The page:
Malvern, PA (PRWEB) October 05, 2015
According to a new study from the Insurance Research Council (IRC), auto injury claim costs per insured vehicle have continued to increase across the United States. Long-term reductions in highway injuries and fatalities because of improved vehicle safety, graduated licensing laws and other factors have not been enough to offset substantial increases in the cost of injury claims. The IRC report, Trends in Auto Injury Claims, 2015 Edition, documents long-term auto injury claim trends, countrywide and by state, using private passenger auto insurance claim data from national and state-level statistical reporting agencies.
From 2005 to 2013, the frequency of bodily injury (BI) liability claims countrywide fell 14.5 percent, from 0.94 paid claim per 100 insured vehicles to 0.81 paid claim. Over the same period, the average cost per paid BI liability claim increased 32.1 percent, from $11,738 to $15,506. Personal injury protection (PIP) claims (often referred to as no-fault claims) experienced a similar decline (15.6 percent) in frequency, from 1.49 to 1.25 paid claims per 100 insured vehicles, but an even greater increase (38.2 percent) in the average cost per claim, from $5,802 to $8,017.
From 2005 to 2013, all but four states (Florida, Kansas, Kentucky and Maryland) experienced a decline in BI claim frequency, and all but one state with PIP coverage (South Carolina) experienced a decline in PIP claim frequency. Meanwhile, claim severity (the average cost per paid claim) increased in most states. All but West Virginia experienced an increase in BI claim severity from 2005 to 2013, and all but Pennsylvania experienced an increase in PIP claim severity. In some states, increases in claim severity were extreme. For example, the average payment per paid PIP claim increased 72.2 percent in Michigan, from $25,997 to $44,756. Other jurisdictions with substantial increases in PIP claim severity are New York (40.2 percent), Washington (40.1 percent), Oregon (42.3 percent) and the District of Columbia (55.8 percent). Recent reports of an increase in traffic deaths may signal a change in the beneficial long-term trend of declining claim frequency. Such a development would exacerbate the cost trends described in the IRC report.
“The relentless increase in auto injury claim severity has prevented consumers from realizing the full financial benefits of enhanced vehicle and road safety,” said Elizabeth Sprinkel, senior vice president of the IRC. “Documenting the specific drivers of cost in the states where cost growth is greatest will be a priority for the IRC in the years ahead.”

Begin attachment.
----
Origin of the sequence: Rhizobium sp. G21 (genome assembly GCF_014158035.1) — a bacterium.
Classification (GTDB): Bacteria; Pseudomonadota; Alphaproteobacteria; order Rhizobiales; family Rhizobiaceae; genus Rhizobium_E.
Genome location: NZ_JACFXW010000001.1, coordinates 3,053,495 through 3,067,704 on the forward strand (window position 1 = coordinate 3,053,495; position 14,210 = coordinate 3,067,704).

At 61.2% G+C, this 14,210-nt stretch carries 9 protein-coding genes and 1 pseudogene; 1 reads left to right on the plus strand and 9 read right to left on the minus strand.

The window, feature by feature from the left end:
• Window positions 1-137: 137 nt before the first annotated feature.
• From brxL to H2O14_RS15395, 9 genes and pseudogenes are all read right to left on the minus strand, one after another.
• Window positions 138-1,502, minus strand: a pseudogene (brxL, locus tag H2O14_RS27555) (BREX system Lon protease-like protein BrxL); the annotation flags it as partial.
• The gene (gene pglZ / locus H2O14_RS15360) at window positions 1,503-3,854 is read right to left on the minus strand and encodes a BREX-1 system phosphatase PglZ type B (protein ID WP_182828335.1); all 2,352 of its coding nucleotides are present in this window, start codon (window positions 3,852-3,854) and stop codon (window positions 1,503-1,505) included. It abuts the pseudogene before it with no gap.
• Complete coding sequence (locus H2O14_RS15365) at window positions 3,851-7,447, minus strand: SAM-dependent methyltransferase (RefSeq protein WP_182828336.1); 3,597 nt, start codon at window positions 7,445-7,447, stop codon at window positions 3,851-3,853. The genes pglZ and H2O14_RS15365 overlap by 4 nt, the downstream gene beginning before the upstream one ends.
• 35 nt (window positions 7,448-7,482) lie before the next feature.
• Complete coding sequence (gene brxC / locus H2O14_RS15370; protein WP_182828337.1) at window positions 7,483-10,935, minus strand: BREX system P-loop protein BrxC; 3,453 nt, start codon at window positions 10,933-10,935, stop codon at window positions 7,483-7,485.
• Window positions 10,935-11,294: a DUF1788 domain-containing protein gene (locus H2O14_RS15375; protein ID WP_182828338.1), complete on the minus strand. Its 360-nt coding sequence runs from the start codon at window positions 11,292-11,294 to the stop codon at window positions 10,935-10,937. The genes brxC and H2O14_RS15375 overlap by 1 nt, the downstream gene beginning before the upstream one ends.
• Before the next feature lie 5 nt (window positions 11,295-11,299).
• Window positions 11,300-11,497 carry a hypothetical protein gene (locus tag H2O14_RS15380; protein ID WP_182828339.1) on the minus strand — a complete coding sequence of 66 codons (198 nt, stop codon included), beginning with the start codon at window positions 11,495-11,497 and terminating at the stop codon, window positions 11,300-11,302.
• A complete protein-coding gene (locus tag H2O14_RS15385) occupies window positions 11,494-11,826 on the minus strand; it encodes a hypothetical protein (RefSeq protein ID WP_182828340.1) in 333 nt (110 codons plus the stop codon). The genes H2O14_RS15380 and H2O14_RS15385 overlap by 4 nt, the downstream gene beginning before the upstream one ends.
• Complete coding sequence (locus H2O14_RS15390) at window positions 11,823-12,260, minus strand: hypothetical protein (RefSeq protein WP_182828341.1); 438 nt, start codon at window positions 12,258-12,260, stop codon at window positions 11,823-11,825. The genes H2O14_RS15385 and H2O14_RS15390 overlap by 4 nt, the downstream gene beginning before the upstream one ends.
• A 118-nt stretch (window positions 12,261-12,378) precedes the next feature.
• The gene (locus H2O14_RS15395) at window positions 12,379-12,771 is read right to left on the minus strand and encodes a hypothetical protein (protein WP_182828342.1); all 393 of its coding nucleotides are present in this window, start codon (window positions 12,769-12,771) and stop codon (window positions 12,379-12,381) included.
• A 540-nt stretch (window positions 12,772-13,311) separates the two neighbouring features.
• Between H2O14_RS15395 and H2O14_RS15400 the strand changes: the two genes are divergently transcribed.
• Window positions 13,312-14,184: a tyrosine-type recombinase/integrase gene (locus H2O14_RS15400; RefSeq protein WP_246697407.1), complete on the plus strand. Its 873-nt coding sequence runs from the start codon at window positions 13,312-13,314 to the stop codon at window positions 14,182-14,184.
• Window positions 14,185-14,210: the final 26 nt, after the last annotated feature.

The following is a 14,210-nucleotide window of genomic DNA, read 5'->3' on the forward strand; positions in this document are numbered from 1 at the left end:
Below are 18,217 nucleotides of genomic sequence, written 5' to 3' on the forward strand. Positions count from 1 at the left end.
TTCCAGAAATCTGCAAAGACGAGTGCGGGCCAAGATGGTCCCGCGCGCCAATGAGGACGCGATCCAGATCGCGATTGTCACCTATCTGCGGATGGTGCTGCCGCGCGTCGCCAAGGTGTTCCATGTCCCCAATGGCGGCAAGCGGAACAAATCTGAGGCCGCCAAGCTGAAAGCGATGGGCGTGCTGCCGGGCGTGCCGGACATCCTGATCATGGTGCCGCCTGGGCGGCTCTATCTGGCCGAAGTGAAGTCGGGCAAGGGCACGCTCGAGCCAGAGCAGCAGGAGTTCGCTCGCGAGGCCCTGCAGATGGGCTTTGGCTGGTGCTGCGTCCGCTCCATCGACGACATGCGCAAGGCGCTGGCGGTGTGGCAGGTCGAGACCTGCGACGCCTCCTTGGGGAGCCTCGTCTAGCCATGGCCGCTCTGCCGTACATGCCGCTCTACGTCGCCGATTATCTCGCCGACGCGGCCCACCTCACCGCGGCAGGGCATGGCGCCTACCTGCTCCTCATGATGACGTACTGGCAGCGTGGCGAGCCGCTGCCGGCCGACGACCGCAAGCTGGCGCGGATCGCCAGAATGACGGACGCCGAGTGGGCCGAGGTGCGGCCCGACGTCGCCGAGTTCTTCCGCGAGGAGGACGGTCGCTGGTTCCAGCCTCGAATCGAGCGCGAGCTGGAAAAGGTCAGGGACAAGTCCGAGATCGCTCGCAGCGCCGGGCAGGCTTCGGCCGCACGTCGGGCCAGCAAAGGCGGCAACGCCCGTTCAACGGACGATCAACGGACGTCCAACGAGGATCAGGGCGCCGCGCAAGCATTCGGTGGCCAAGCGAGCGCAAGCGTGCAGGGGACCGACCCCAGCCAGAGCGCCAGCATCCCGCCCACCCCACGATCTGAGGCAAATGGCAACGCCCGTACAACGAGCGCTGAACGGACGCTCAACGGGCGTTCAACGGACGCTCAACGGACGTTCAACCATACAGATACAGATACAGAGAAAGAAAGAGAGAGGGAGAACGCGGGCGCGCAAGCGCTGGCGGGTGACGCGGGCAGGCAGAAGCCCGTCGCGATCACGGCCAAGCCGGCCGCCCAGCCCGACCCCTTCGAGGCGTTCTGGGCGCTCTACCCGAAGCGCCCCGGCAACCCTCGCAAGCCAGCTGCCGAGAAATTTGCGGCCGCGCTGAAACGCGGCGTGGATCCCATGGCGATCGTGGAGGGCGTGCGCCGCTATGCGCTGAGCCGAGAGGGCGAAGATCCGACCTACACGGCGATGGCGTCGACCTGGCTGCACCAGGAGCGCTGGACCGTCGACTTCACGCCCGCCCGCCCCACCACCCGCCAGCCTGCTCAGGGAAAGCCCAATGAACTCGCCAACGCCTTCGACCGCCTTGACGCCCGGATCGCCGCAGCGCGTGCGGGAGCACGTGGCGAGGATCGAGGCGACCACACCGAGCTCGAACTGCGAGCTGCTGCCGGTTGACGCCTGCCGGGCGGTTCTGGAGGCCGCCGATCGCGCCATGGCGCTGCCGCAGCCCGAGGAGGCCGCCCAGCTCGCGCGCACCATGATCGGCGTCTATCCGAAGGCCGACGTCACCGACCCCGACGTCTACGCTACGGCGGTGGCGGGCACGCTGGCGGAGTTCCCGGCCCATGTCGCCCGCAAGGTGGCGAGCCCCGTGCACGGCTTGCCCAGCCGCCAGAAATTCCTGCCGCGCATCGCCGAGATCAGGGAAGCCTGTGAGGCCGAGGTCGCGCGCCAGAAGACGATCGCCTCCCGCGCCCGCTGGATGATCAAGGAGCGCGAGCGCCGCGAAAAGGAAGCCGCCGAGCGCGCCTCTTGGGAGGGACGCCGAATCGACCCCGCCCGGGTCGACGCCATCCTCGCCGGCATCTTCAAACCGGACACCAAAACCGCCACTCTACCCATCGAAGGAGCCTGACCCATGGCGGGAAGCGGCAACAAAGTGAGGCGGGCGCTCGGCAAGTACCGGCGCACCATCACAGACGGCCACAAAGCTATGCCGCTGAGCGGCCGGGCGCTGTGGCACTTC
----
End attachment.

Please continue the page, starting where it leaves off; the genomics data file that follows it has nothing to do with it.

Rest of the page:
For more detailed information on the study’s methodology and findings, contact David Corum at (484) 831-9046, or by e-mail at corum(at)TheInstitutes(dot)org. To obtain a copy of the study, visit the IRC’s website at http://www.insurance-research.org.
NOTE TO EDITORS: The Insurance Research Council is a division of the American Institute For Chartered Property Casualty Underwriters (The Institutes). The Institutes are the leader in delivering proven knowledge solutions that drive powerful business results for the risk management and property-casualty insurance industry. Institute knowledge solutions include the CPCU designation program; associate designation programs in areas such as claims, risk management, underwriting, and reinsurance; introductory and foundation programs; online courses; research; custom solutions; assessment tools; and continuing education (CE) courses for licensed insurance professionals and adjusters through its CEU.com business unit. The IRC provides timely and reliable research to all parties involved in public policy issues affecting insurance companies and their customers. The IRC does not lobby or advocate legislative positions. It is supported by leading property-casualty insurance organizations.¬